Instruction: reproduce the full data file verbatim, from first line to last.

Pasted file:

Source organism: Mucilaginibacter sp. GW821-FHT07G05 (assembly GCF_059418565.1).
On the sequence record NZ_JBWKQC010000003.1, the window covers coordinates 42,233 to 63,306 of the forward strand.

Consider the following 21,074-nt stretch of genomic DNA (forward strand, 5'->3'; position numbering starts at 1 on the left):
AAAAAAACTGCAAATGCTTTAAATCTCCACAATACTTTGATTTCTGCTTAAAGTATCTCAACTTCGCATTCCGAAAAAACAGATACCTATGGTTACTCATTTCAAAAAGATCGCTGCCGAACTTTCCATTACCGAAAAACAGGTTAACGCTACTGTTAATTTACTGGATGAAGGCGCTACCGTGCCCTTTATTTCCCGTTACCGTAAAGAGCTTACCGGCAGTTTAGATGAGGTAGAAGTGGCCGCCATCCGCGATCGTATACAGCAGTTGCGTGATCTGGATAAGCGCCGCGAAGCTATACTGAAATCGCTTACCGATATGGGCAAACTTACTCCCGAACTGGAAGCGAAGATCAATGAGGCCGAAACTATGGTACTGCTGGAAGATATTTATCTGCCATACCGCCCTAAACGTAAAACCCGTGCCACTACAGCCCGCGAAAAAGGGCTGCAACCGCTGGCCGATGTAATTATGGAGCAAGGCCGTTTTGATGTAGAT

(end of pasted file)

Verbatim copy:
Source organism: Mucilaginibacter sp. GW821-FHT07G05 (assembly GCF_059418565.1).
On the sequence record NZ_JBWKQC010000003.1, the window covers coordinates 42,233 to 63,306 of the forward strand.

Consider the following 21,074-nt stretch of genomic DNA (forward strand, 5'->3'; position numbering starts at 1 on the left):
AAAAAAACTGCAAATGCTTTAAATCTCCACAATACTTTGATTTCTGCTTAAAGTATCTCAACTTCGCATTCCGAAAAAACAGATACCTATGGTTACTCATTTCAAAAAGATCGCTGCCGAACTTTCCATTACCGAAAAACAGGTTAACGCTACTGTTAATTTACTGGATGAAGGCGCTACCGTGCCCTTTATTTCCCGTTACCGTAAAGAGCTTACCGGCAGTTTAGATGAGGTAGAAGTGGCCGCCATCCGCGATCGTATACAGCAGTTGCGTGATCTGGATAAGCGCCGCGAAGCTATACTGAAATCGCTTACCGATATGGGCAAACTTACTCCCGAACTGGAAGCGAAGATCAATGAGGCCGAAACTATGGTACTGCTGGAAGATATTTATCTGCCATACCGCCCTAAACGTAAAACCCGTGCCACTACAGCCCGCGAAAAAGGGCTGCAACCGCTGGCCGATGTAATTATGGAGCAAGGCCGTTTTGATGTAGAT